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Newgarden plans on aggression, Dixon aims to avoid trouble

David Malsher-Lopez
·5 min read

Neither driver made it through to the Firestone Fast Six, but had differing issues. Newgarden believes the setup change made to the #1 Team Penske-Chevrolet between Q1 and Q2 went in the wrong direction, and he wound up eighth.

“We had a really poor Q2 right from the jump,” said the 2017 and ’19 champion. “On the black tires [Firestone’s harder primary tires] I was half a second slower than I was in Q1.

“The adjustments that we did in between didn't seem to really pan out…. I think if we just had our form for Q1, we would have been OK. We took a swing at it and it was the wrong way to go. It's one of those deals: you try but sometimes you try the wrong way.”

In fact, Newgarden would have been ninth, but one of his teammates, Simon Pagenaud, who lay seventh in Q2 times, caused a red flag and lost his two best laps. The 2016 champion’s penalty would also benefit Dixon as the Chip Ganassi Racing-Honda driver moved from 12th to 11th, but Dixon felt brake-bias issues and surprising tire behavior had left him on the back foot.

“The day started not too bad and the car was pretty good,” reported the five-time champion who has yet to win at St. Petersburg. “The biggest thing we've been struggling with all day is braking. We've had a lot of rear locking biases, like 62 or 63 percent. We didn't want to change any of the brake setup before qualifying because at least we knew what we had.

“In qualifying, it seemed in Q2 we couldn't build the tire temp quick enough. It showed on the blacks: we were kind of last until the last lap, then we jumped up to fifth. With the slow out-lap on the reds, I just didn't have enough time.

“Then I had to abort the first lap with traffic as well. Really only had one lap. There was no temp in the tires. The car was actually pretty good, especially on the long run, once we got temperature into the tires.”

As a result, the two aces appear to be taking different approaches for the race tomorrow. For Newgarden, who lies 32 points behind Dixon, only a win will do. Indeed, even if the defending champion emulates his 2019 performance at St. Pete and comes through to win, Dixon has only to finish in the top nine to clinch his sixth IndyCar championship.

“I feel positive about our Hitachi car,” said Newgarden. “I think Team Chevy has done a good job this weekend. Good confidence that we have something to attack with.”

Asked if he’ll take a different approach to the race, Newgarden replied, “Same as always. If this was any other weekend, we'd be doing the same thing. It's disappointing we qualified eighth, but it's not the worst position. We have a little more work to do. We're going to focus on what strategy we can implement, being good at the start, manage a really good race that hopefully can produce a win. It's as simple as that. We're going to treat this race as any other…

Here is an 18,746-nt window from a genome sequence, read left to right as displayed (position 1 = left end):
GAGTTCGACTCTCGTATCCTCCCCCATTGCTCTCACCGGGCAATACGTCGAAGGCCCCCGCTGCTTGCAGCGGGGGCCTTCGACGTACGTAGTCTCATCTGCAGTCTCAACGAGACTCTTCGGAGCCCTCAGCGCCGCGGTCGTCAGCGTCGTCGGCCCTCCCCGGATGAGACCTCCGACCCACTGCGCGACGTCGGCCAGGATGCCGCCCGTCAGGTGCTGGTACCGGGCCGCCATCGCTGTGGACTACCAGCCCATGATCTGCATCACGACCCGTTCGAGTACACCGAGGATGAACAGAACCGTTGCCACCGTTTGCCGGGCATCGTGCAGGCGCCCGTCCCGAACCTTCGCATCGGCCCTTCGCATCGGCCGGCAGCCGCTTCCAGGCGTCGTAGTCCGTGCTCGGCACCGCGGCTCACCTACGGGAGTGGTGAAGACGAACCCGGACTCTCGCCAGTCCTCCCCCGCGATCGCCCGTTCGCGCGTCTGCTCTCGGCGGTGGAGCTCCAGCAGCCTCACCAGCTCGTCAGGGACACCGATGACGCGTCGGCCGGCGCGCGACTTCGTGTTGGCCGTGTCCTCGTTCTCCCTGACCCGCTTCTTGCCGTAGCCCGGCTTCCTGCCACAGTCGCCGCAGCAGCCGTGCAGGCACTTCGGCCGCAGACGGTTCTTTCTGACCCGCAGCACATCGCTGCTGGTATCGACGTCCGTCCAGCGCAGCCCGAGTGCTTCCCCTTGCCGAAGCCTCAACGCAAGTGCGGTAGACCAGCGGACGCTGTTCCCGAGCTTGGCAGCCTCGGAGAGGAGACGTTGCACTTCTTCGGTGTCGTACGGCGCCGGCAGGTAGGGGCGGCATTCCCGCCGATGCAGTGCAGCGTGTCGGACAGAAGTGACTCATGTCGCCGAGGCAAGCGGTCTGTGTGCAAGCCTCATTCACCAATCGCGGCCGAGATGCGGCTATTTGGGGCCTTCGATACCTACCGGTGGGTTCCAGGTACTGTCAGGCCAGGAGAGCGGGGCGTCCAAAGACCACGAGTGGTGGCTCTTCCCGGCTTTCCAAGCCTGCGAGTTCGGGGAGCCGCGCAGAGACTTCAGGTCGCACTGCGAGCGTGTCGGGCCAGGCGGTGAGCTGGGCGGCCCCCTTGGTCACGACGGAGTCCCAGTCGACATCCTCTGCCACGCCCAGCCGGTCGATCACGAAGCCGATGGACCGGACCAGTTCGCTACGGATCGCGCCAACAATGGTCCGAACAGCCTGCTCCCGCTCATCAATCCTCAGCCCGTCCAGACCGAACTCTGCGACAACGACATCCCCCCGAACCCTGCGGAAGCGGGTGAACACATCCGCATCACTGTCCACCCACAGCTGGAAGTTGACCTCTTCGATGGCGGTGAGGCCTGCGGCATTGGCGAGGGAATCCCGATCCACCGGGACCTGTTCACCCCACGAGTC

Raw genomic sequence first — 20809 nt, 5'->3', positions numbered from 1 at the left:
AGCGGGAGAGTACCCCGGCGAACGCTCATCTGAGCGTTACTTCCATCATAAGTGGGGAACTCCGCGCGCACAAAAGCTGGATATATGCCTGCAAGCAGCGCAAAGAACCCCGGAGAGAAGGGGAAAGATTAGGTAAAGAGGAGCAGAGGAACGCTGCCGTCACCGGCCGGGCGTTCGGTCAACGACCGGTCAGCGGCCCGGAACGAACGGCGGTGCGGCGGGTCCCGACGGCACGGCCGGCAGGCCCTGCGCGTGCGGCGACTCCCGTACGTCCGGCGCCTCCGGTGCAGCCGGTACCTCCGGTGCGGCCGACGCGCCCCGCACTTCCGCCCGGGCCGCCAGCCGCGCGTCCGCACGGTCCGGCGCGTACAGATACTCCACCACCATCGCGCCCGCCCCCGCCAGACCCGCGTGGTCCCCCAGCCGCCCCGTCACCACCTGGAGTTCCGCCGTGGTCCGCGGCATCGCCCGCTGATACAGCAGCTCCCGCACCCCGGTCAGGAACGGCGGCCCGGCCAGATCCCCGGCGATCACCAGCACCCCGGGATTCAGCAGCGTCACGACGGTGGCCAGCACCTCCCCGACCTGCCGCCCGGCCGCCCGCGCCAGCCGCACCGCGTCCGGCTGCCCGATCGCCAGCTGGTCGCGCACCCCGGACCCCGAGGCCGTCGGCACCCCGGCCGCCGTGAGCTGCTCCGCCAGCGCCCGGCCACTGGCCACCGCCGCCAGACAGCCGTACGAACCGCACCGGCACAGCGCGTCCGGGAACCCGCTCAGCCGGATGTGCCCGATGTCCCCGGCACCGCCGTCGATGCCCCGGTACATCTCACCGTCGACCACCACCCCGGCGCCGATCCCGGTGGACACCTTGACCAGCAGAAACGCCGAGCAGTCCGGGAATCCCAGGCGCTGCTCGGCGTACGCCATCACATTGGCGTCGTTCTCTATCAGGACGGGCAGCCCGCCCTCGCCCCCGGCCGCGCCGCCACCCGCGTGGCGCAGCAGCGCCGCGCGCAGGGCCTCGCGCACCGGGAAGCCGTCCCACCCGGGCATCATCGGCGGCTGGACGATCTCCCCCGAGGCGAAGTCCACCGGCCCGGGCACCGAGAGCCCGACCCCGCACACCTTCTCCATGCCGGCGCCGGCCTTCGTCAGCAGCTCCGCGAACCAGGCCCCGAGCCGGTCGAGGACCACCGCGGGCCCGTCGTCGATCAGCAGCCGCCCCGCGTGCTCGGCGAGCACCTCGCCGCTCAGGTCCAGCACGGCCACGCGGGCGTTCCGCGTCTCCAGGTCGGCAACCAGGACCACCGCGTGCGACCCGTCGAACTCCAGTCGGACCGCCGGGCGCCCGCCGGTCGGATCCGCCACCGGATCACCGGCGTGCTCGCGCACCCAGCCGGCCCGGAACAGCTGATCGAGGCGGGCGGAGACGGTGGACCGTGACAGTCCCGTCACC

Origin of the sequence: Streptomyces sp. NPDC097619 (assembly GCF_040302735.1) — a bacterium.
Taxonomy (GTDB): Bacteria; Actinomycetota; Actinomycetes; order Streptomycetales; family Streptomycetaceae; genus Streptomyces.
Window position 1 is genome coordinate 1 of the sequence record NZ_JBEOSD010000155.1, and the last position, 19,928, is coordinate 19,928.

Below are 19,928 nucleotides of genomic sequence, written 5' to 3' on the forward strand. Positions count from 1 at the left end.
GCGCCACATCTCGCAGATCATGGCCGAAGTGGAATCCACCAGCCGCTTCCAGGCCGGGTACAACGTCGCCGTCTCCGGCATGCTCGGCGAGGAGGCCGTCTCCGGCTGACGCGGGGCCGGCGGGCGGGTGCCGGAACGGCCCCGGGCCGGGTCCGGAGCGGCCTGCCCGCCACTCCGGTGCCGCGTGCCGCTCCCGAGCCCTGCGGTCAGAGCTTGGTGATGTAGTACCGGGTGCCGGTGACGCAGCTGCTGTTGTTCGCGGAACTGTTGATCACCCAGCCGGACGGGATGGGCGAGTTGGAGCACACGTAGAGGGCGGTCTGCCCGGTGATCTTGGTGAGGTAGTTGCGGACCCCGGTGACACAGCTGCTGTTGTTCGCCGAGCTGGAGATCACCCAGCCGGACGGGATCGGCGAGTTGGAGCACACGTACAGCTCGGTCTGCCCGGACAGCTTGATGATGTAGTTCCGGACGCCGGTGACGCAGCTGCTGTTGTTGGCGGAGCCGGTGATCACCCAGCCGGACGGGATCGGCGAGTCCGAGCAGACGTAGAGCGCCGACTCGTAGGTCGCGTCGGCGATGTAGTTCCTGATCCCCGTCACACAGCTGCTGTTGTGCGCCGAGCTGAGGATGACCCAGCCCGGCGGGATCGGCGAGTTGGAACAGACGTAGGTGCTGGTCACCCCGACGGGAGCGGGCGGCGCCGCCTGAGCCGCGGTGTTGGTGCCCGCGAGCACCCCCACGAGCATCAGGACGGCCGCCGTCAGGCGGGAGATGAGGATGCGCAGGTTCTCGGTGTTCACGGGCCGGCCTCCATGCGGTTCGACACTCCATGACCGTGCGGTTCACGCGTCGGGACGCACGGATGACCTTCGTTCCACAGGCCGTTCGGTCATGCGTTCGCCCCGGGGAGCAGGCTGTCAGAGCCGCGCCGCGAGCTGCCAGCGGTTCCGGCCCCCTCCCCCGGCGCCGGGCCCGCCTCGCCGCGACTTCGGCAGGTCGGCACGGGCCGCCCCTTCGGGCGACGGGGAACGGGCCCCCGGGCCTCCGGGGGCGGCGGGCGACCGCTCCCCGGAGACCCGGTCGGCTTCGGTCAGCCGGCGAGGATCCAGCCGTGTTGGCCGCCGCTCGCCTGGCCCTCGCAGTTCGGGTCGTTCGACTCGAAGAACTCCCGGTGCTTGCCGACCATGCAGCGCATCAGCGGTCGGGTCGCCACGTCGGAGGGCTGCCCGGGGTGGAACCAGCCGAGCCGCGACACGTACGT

“I don't think it will be more aggressive or less aggressive than what we normally are. We're just going to try to charge the front.”

Newgarden also stated: “I'm not sure yet what our plan will be. I think it will be a pretty aggressive race for most people as far as running pretty hard on fuel. I don't think you'll see a ton of fuel save. But there's options there – big options.”

Validation of Newgarden’s final remark appeared to come from Dixon. As one of the best drivers at fuel saving while going fast, he currently appears to be in favor of taking a two-stop strategy, which will involve some careful fuel usage, because the Firestone rubber is lasting so well.

“When we went to Sebring earlier in the year, which is really the only place we get to run the street course tire, it felt like they wore out a lot quicker than usual,” said the 40-year-old New Zealander. “They came in pretty quick. We were expecting them to act a lot different than what they have.

“My first run this morning, it took seven or eight laps before I put in my quickest lap [and were] pretty consistent to, like, Lap 25. We were thinking the two-stop [route] was going to be pretty tough, not because of the fuel mileage but tire degradation. But even the reds [Firestone’s alternate compound] seem to be holding on really well.

“We'll find out a little bit more about that tomorrow in the warmup, but the tire has reacted a lot different than we thought it was going to. I think the tire deg, at the end of a stint, doesn't seem like it's going to be a problem.”

Regarding his starting position, he commented: “It is what it is. Starting 11th, we’ve just got to try to stay out of trouble and have a good day.

“If you guess the strategy right, you can win from any spot. We’ve just got to stay clean and obviously try to move up a little bit on pace and hopefully good pit stops and things like that – eliminate any kind of issues there…

“Traffic and restarts are going to be pretty interesting as well. We definitely need to focus on just trying to keep it clean, pick off cars when we can.”